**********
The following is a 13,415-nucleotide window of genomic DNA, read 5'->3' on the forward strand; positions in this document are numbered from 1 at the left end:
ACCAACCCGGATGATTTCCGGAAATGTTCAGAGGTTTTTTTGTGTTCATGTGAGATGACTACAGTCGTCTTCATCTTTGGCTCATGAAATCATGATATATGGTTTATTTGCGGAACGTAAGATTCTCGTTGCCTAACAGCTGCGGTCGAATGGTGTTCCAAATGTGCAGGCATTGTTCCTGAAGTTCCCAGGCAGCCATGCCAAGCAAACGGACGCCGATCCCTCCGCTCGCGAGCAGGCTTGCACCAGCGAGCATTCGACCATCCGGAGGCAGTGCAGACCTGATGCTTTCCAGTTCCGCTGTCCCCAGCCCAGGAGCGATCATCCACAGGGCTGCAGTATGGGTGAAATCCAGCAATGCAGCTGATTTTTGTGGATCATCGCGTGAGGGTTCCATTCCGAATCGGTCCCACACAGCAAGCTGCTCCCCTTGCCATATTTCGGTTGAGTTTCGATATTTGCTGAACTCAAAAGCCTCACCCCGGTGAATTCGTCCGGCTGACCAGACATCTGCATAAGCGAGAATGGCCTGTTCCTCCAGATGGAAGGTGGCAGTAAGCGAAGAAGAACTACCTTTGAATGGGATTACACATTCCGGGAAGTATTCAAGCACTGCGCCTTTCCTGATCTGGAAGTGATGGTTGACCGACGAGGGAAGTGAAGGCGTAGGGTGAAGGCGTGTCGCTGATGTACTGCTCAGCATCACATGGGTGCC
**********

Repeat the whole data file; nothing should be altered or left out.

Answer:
The following is a 13,415-nucleotide window of genomic DNA, read 5'->3' on the forward strand; positions in this document are numbered from 1 at the left end:
ACCAACCCGGATGATTTCCGGAAATGTTCAGAGGTTTTTTTGTGTTCATGTGAGATGACTACAGTCGTCTTCATCTTTGGCTCATGAAATCATGATATATGGTTTATTTGCGGAACGTAAGATTCTCGTTGCCTAACAGCTGCGGTCGAATGGTGTTCCAAATGTGCAGGCATTGTTCCTGAAGTTCCCAGGCAGCCATGCCAAGCAAACGGACGCCGATCCCTCCGCTCGCGAGCAGGCTTGCACCAGCGAGCATTCGACCATCCGGAGGCAGTGCAGACCTGATGCTTTCCAGTTCCGCTGTCCCCAGCCCAGGAGCGATCATCCACAGGGCTGCAGTATGGGTGAAATCCAGCAATGCAGCTGATTTTTGTGGATCATCGCGTGAGGGTTCCATTCCGAATCGGTCCCACACAGCAAGCTGCTCCCCTTGCCATATTTCGGTTGAGTTTCGATATTTGCTGAACTCAAAAGCCTCACCCCGGTGAATTCGTCCGGCTGACCAGACATCTGCATAAGCGAGAATGGCCTGTTCCTCCAGATGGAAGGTGGCAGTAAGCGAAGAAGAACTACCTTTGAATGGGATTACACATTCCGGGAAGTATTCAAGCACTGCGCCTTTCCTGATCTGGAAGTGATGGTTGACCGACGAGGGAAGTGAAGGCGTAGGGTGAAGGCGTGTCGCTGATGTACTGCTCAGCATCACATGGGTGCC